That’s my starter list for the sort of classes that would serve B students well. The list is not meant to be complete. Obviously an entrepreneur would benefit from classes in finance, management and more.

Remember, children are our future, and the majority of them are B students. If that doesn’t scare you, it probably should.

—Mr. Adams is the creator of “Dilbert.”

April 17, 2011 Posted by | education, Social Media Mom | , , , | Leave a comment

#TED launches exciting new educational initiative! Educators, Students & Creatives

If you are a mom, a parent, a person interested in education or care about the future in the hands of today’s kids then check this out:

#TED launches exciting new educational initiative! Educators, students, & creatives, learn more here: http://bit.ly/ggUKNN @TED_ED.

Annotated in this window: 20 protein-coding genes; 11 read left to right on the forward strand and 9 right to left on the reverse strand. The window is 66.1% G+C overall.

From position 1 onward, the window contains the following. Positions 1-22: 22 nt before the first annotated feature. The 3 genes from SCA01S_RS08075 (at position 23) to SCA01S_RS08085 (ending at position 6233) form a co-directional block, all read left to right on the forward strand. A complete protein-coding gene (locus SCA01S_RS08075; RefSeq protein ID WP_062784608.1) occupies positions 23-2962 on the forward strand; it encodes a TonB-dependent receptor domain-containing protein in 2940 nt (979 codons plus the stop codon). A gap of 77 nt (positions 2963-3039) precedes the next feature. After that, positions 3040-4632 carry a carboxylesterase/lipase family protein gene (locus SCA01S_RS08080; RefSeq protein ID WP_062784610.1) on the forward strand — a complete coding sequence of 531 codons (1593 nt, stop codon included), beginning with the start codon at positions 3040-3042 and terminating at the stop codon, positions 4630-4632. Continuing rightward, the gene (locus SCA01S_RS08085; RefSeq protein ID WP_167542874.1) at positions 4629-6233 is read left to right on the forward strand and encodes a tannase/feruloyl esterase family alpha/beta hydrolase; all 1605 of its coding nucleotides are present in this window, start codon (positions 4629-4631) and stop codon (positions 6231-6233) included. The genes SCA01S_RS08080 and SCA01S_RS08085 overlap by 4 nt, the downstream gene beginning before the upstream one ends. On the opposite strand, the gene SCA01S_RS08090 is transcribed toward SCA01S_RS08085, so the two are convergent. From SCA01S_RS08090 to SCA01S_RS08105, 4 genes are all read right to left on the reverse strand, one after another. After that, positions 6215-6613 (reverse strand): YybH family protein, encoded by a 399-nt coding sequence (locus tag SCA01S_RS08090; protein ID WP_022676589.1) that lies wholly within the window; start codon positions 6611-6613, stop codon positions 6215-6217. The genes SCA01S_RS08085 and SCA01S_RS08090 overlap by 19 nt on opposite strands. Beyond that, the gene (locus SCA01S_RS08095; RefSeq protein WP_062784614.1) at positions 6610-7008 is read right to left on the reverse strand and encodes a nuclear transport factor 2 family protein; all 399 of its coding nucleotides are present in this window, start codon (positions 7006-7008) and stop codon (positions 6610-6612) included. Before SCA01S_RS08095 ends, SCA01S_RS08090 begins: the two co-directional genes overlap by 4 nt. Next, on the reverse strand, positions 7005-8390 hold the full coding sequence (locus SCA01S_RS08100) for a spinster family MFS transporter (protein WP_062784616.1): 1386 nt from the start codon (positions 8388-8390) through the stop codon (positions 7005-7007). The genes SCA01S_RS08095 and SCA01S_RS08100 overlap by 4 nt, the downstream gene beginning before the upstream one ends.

March 2, 2011 Posted by | education | | Leave a comment

The Case For Social Media in Schools

At the top of my list of concerns as a mom is the education of my children.

Today I found this article: The Case For Social Media in Schools.  Check out the comments and the resources, such as edublogs.com, kidblog.org and edmodo.com. The author will even shock you with a pointer that cell phones are NOT the enemy with an example of how one teacher collected cell phone numbers and improved class attendance and tardiness. Now this is an article that is about thinking outside of the box and embracing technology for the good of our kids.